Yeah, I've always been interested in this thing of “seeing people being seen.” Like, watching people present themselves to be seen and how it's a little bit different than seeing someone who is not expecting to be seen. I mean, I like looking at both, as in having something to compare it to. I am kind of on the cusp of Gen X and so I remember a time before people first started taking selfies. I remember it being really shocking, and being like, “I can't believe people are doing this!” It just was so strange and kind of antithetical to a Gen X sensibility, you know? I just found it really fascinating that it was such a phenomenon, and now it's, like, completely accepted—I accept it and I love it. I love that this is something that people do now and that they've embraced. People are just owning their individual presentation of their own image, doing what they want with it, and really, with so little self consciousness. I don't know, it was an interesting shift for me. You know I think it's partly coming from a place where it was really kind of alien to me or something. Obviously now people are even more choosing to live in that digital space.
I mean, in general, don’t you think this is the most voyeuristic time that's ever been? You know, all sort of peeking into each other's intimate lives, the intimate details of each other's lives. But I think people get it wrong when they make it all about voyeurism because that's only one aspect. Really, I’d say it's more the pleasure of looking—scopophilia. It's an interest and a curiosity about investigating that, but not in a way that's damning.
Which is what I have really enjoyed when spending this intimate time with your work. So, yes, there is this voyeurism, but at the same time, there's also power that we have in ownership. I don’t know, I’ve also felt, for lack of better words, that the joke was on the viewer. That we think that we're peering in, but really, these figures are holding that power and we’re seeing exactly what they want us to see.
There's also my desire to make people a little bit more self-conscious of consuming an image of a body or an intimate moment or whatever. Because I think that painting is so old that people forget that it's a depiction of a person that they are consuming, that they are in a voyeuristic position. Which is kind of why I started using the fluorescent pink nipples. It was a way to make the viewer like, a little uncomfortable, a little self conscious. Also it's just this funny thing where you can't not look at them. Even though we're trained all our lives to skim over that part of the body—it's not polite to stare—but yeah, you're forced to, you know, kind of reckon with the discomfort of looking.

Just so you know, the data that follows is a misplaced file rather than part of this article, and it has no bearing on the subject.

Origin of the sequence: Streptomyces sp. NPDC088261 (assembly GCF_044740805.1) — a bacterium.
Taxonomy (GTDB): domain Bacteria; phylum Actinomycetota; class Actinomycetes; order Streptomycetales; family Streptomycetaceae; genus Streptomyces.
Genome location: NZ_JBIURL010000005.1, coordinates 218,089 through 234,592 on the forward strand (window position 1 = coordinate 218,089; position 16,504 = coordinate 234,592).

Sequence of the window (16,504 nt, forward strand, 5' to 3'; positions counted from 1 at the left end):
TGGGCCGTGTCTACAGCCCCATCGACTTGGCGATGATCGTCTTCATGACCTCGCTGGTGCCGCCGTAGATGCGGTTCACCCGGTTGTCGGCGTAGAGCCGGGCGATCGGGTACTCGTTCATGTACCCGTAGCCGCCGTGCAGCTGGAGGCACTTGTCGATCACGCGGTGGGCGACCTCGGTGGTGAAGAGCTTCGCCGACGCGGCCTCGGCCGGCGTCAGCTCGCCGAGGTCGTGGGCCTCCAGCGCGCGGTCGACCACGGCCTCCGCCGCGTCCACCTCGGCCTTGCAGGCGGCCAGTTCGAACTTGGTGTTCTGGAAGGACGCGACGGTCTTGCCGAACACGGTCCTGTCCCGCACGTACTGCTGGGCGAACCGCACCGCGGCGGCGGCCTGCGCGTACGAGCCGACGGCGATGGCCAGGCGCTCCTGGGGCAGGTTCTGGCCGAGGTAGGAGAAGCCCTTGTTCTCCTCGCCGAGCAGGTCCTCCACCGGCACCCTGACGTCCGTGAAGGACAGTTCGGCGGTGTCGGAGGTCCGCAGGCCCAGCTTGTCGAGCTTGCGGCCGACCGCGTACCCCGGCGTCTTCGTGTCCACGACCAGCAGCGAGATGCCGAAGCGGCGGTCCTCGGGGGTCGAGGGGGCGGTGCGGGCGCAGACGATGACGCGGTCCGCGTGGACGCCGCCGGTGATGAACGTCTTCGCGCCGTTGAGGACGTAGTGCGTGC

What questions do you hope people might ask, or might think about when put into that position?
I guess I want people to kind of own their pleasure in looking. And you know, question it, but also recognize that it's not benign. Looking at a body depicted on a canvas… you are participating in something. And what are you participating in? You are receiving pleasure in that act.
Maybe the question is, what do you find pleasurable? I'm not making a judgement about that, I need to point it out. I don't think people realize that it’s sometimes a bodily experience when they're looking at paintings. It's like, you think you're having an intellectual experience, but you're also having a bodily experience, as well as a relationship to a physical object that holds the physicality of paint. But then also, when you're looking at figurative painting, you're responding to a depiction of a physical human being. And, you know, there is absolutely a physical response. I think it's just interesting to remind people of that.
So tell me, what have you been working on?
I'm working on this show with Sim Smith that opens in London in May. And it's a two-person show with the estate of Agnès Varda. I'm a huge fan of her work—she's been an influence on me for many years. Like always, I'm really focusing on the looking that happens, and I think that she also actually focuses on that in her work. So, in that way, I’m kind of looking for the common thread.
One way I was doing that was in trying to capture these moments where her subject looks directly at the camera, which obviously is more rare in film. It's a lot about how important a real experience with an image can be. The importance of encountering her imagery, the importance of that to me in my work, and really focusing on that in a nuanced kind of way.
I could have made 50 of these. There's so many beautiful moments. I think there's a nice parallel with painting. The work ends up being… it's not specifically about the work of Agnès Varda, but about my relationship to the work, which has been really fun to investigate.
From there, Jenna shuffled her phone around her studio to give me a virtual tour of the new work. Spoiler… gorgeous.